Gianmarco Ottaviano, 27 August 2010

Gianmarco Ottaviano of Bocconi University talks to Viv Davies about 'The Global Operations of European Firms', a report that analyses data on 15,000 firms in seven countries to show that firm size, productivity, skill intensity and the ability to innovate are associated with better export performance, foreign direct investment and outsourcing. He argues that firms can improve their competitiveness within the European single market, but competing effectively in the future will require more than just exporting to neighbouring EU countries. The interview was recorded in Rome on 19 June 2010.

Javier Santiso, 22 February 2010

FDI has fallen dramatically as a result of the global financial crisis. But this column shows that the trend for the decade is still up, suggesting a greater resilience of investment inflows towards emerging markets. Emerging markets are no longer considered a remote and exotic category for European companies; they are now a vital part of the “euro-emerging” multinationals.

Sandra Poncet, 16 February 2009

This column says that less-productive Japanese firms are more sensitive to distance and institutional quality in their locational decisions abroad. Alternatively, the greater responsiveness of low-productivity firms to the presence of an export promotion agency or a Japanese community indicates that networks and spillovers may help to mitigate these impediments.

Peter Debaere, Joonhyung Lee , Hongshik Lee, 24 December 2008

Do firms reduce their domestic employment when they establish operations abroad? Evidence from South Korean firms suggests that the impact varies by destination and operation. This column shows that concerns about investment in developing countries slowing employment growth at home may have empirical support.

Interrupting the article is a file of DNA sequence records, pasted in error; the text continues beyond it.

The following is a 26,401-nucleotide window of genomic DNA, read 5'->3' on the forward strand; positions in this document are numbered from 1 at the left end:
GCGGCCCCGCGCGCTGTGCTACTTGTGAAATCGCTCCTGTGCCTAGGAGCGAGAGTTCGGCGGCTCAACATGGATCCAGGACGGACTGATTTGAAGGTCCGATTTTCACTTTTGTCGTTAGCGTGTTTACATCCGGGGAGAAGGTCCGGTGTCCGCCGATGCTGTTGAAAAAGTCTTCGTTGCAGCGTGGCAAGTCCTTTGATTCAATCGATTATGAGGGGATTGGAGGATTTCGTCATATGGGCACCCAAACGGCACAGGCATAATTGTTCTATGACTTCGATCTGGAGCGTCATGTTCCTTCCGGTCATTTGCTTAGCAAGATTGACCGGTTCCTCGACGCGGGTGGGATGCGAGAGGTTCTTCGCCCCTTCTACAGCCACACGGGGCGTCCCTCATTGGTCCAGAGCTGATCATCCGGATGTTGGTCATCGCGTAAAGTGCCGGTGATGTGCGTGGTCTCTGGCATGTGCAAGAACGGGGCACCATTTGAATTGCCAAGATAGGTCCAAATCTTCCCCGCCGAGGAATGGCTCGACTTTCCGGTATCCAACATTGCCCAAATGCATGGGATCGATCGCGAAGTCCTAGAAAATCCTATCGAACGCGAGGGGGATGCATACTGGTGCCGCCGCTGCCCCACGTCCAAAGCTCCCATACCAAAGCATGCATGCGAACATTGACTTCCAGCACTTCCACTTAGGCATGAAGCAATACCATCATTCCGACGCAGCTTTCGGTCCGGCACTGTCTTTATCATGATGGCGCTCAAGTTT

Mitsuyo Ando, Fukunari Kimura, 04 December 2007

Offshoring is not new. Kūdōka (hollowing-out due to offshoring) has worried Japan since the 1980s. Evidence from Japan presented in a new CEPR Policy Insight suggests that offshoring may help create domestic jobs, especially for SMEs.

Lee Branstetter, Fritz Foley, 13 November 2007

Here are some hard facts countering the myth that Western MNEs have hollowed out their domestic economies in their quest to build up China as the world’s factory.

Thierry Mayer, Gianmarco Ottaviano, 07 November 2007

Across several European countries there is a striking consistency in the finding that the firms involved in international activities are few in number, bigger and more productive than other firms. This scarcity is the single most important constraint on European performance in trade and FDI.

Thierry Mayer, Gianmarco Ottaviano, 07 November 2007

Much of the public-policy thinking on globalisation – the Lisbon agenda, for example – focuses on winning and losing sectors. A network of teams working in tandem on eight national, firm-level datasets shows that, increasingly, both winners and losers can be found within the same sector. The analysis of firm-level data reveals new facts that are essential for future policy-making on competitiveness and globalisation.

Philip Lane, 14 September 2007

Increasing the flexibility of the exchange rate regime is the major priority in setting a course towards the full integration of China into the international financial system.

Torfinn Harding, Beata Javorcik, 30 August 2007

Investment promotion agencies can help developing countries attract FDI inflows. However, their efforts can be hindered by competition in FDI incentives from other countries in their region.

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